Tag: British Genetics

The genetic map of Britain

By Razib Khan | July 9, 2012 11:38 pm

Update: A commenter noted that North England and Southwest Wales have different shape points. This is clear in the original PDF when I increased resolution. So ignore my comment about Brythonic Celtcs.

End Update

A few weeks ago I heard about the project to create a genetic map of Britain. Actually, I knew a bit about this because they’ve been publishing a few papers here and there over the years. But there is now an an exhibit up at The Royal Society Summer Science Exhibition 2012. My attention was drawn to this because British tabloids kept pushing headlines like “Cornish genetically different from other English!” I emailed one of the scientists associated with the project, Peter Donnelly, but he never got back to me. So I figured I would post anyway. Looks like they’re using thousands of samples at 600,000 SNPs. When they get a paper out it should be neat. On the other hand the map leaves a little to be desired. The clusters are clear, but what’s the genetic distance between the clusters in a relative sense? How were the cut-offs devised? I’m sure there are reasonable answers, but it’s all rather opaque at this point.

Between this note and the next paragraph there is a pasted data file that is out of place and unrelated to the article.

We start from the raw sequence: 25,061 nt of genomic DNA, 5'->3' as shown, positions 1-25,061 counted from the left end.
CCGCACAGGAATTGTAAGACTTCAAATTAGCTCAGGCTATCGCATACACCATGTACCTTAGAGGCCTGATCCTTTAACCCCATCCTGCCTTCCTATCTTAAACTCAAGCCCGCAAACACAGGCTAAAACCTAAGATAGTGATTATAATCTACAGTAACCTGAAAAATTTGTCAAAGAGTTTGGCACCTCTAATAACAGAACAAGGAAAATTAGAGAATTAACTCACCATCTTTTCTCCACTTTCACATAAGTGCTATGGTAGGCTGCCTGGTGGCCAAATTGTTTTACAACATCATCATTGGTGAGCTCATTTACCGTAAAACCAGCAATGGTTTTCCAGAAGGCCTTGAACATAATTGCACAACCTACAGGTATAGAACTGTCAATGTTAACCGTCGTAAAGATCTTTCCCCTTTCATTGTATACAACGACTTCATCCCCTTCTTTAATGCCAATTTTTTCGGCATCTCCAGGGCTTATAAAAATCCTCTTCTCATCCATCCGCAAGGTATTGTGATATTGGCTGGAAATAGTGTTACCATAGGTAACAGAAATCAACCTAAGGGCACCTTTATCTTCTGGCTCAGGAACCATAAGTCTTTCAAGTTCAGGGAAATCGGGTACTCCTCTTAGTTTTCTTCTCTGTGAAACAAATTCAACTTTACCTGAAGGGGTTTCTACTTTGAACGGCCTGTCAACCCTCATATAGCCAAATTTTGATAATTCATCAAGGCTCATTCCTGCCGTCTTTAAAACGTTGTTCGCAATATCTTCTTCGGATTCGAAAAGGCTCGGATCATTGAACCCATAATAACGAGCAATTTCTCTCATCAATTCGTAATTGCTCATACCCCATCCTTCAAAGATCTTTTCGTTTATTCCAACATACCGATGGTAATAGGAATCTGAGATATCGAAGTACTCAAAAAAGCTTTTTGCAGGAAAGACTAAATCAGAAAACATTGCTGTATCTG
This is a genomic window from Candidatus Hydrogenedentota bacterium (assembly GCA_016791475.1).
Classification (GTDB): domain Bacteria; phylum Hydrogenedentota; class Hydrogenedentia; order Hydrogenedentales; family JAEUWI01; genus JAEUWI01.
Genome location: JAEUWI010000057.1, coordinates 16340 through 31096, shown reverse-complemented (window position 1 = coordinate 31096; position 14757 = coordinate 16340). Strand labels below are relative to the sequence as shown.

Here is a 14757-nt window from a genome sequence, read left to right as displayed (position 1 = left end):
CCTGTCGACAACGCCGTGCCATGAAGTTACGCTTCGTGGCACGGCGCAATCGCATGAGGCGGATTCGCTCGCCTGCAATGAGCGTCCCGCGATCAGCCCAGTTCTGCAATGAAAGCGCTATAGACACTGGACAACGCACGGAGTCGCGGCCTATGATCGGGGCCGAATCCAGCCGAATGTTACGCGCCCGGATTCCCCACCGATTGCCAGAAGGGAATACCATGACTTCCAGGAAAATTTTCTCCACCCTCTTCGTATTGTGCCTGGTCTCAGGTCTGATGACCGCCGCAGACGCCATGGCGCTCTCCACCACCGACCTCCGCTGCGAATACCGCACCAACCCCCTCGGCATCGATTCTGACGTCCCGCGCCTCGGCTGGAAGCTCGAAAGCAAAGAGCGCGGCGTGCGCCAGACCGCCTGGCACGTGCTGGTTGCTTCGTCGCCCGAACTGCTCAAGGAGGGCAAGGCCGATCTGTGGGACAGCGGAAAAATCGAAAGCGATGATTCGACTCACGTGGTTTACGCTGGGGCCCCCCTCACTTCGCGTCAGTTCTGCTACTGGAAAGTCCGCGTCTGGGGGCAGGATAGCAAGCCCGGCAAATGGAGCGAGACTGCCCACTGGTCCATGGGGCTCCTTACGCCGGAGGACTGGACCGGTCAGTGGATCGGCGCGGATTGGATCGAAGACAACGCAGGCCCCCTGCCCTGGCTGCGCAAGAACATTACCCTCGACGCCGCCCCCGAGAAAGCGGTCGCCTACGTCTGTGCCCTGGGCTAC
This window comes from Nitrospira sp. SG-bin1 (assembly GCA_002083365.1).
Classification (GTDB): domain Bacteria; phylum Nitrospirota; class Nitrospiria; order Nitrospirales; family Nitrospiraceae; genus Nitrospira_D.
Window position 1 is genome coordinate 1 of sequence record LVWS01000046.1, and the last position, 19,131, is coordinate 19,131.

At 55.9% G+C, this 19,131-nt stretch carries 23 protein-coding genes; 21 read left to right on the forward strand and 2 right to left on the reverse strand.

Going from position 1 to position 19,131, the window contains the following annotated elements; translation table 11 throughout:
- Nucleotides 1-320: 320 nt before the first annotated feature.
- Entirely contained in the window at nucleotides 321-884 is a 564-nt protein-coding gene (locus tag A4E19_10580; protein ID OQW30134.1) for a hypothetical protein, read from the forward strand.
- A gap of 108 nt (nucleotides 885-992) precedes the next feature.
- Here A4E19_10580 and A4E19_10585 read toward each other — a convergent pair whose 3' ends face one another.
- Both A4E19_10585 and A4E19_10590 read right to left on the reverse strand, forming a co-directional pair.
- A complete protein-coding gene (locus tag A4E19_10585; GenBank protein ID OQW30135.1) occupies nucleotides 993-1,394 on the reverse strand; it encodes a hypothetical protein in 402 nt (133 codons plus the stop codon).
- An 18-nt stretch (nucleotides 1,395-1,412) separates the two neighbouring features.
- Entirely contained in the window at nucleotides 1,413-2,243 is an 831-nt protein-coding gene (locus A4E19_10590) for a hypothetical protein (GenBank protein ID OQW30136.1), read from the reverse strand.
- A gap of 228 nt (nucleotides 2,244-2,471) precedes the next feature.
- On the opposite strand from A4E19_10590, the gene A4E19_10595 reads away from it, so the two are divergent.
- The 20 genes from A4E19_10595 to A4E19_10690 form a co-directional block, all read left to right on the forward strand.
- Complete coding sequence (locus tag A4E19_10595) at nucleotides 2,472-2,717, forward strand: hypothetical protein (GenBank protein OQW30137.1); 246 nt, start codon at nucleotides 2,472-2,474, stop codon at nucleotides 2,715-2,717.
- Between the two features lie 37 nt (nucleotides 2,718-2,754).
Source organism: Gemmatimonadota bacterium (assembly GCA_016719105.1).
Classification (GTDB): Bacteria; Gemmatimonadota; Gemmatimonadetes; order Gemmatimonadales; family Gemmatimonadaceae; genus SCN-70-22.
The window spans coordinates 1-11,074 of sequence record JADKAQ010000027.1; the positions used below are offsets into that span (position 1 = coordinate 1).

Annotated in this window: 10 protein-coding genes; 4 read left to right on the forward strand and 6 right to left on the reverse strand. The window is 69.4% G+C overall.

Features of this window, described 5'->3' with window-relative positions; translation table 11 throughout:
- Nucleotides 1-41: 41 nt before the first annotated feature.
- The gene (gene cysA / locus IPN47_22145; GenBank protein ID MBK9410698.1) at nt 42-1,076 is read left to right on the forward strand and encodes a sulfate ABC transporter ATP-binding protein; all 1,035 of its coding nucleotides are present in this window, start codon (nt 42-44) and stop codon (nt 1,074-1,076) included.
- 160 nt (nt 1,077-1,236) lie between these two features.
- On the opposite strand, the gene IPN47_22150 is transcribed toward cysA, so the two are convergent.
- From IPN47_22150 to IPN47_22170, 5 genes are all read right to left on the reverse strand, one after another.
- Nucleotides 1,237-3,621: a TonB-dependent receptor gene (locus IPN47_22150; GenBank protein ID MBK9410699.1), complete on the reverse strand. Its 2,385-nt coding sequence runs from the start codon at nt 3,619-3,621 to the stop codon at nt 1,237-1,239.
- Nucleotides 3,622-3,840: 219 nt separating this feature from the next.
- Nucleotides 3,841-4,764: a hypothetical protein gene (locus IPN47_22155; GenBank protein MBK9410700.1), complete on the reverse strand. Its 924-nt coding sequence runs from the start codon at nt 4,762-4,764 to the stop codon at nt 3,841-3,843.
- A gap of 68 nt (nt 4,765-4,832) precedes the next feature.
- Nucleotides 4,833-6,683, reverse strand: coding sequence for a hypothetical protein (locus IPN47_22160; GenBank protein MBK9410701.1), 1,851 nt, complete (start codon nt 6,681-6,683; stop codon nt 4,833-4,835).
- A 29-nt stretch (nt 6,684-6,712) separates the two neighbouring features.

Nevertheless, I do want to point out two things. First, Anglo-Saxon England rather jumps out at you does it not? Second, the similarity between southwest Wales and northern England is explicable. The northern English region was associated with the Brythonic Celtic kingdom of Rheged, and later the southern portion of historical Strathclyde. These were the cousins of the Welsh, not Gaels like the Scots, but Britons. This is evident in the name Cumbria, it has the same root as Cymry, the ethnonym of the Welsh for themselves.

CATEGORIZED UNDER: Anthroplogy
MORE ABOUT: British Genetics

Celts to Anglo-Saxons, in light of updated assumptions

By Razib Khan | June 23, 2011 5:40 pm

Over the past week there have been three posts which I’ve put up which are related. Two of them have a straightforward relation, Britons, English, Germans, and collective action and Britons, English, and Dutch. But the third might not seem related to the other two, We stand on the shoulders of cultural giants, but it is. When we talk about things such as the spread of language through “elite emulation” or “population replacement” they’re rather vague catchall terms. We don’t decompose them mechanistically into their components to explore whether they can explain what they purport to explain. Rather, we take these phenomena for granted in a very simplistic black box fashion. We know what they’re describing on the face of it. “We” here means people without a background in sociolinguistics, obviously.